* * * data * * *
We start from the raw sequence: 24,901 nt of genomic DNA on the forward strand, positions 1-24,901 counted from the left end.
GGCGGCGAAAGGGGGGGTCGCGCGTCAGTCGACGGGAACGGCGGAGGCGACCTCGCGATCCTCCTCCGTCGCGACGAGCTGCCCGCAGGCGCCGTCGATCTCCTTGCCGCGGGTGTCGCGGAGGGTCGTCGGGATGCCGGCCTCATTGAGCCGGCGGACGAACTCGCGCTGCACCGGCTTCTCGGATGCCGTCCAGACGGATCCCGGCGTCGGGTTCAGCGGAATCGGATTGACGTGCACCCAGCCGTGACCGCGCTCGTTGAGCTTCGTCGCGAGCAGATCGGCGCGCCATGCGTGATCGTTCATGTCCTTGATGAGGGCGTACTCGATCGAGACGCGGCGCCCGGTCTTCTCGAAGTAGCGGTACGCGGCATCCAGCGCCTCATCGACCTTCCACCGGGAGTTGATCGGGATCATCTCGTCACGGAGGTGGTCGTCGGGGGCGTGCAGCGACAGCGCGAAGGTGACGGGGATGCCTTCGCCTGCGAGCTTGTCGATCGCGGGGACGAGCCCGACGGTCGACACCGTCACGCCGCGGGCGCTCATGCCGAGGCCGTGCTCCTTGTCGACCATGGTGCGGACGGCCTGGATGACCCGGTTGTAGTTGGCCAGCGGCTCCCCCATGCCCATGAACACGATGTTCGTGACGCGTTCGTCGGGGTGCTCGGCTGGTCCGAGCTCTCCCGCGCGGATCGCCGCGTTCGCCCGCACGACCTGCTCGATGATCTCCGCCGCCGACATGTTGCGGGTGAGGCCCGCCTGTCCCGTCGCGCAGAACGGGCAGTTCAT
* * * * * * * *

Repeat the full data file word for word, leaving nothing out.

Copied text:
We start from the raw sequence: 24,901 nt of genomic DNA on the forward strand, positions 1-24,901 counted from the left end.
GGCGGCGAAAGGGGGGGTCGCGCGTCAGTCGACGGGAACGGCGGAGGCGACCTCGCGATCCTCCTCCGTCGCGACGAGCTGCCCGCAGGCGCCGTCGATCTCCTTGCCGCGGGTGTCGCGGAGGGTCGTCGGGATGCCGGCCTCATTGAGCCGGCGGACGAACTCGCGCTGCACCGGCTTCTCGGATGCCGTCCAGACGGATCCCGGCGTCGGGTTCAGCGGAATCGGATTGACGTGCACCCAGCCGTGACCGCGCTCGTTGAGCTTCGTCGCGAGCAGATCGGCGCGCCATGCGTGATCGTTCATGTCCTTGATGAGGGCGTACTCGATCGAGACGCGGCGCCCGGTCTTCTCGAAGTAGCGGTACGCGGCATCCAGCGCCTCATCGACCTTCCACCGGGAGTTGATCGGGATCATCTCGTCACGGAGGTGGTCGTCGGGGGCGTGCAGCGACAGCGCGAAGGTGACGGGGATGCCTTCGCCTGCGAGCTTGTCGATCGCGGGGACGAGCCCGACGGTCGACACCGTCACGCCGCGGGCGCTCATGCCGAGGCCGTGCTCCTTGTCGACCATGGTGCGGACGGCCTGGATGACCCGGTTGTAGTTGGCCAGCGGCTCCCCCATGCCCATGAACACGATGTTCGTGACGCGTTCGTCGGGGTGCTCGGCTGGTCCGAGCTCTCCCGCGCGGATCGCCGCGTTCGCCCGCACGACCTGCTCGATGATCTCCGCCGCCGACATGTTGCGGGTGAGGCCCGCCTGTCCCGTCGCGCAGAACGGGCAGTTCAT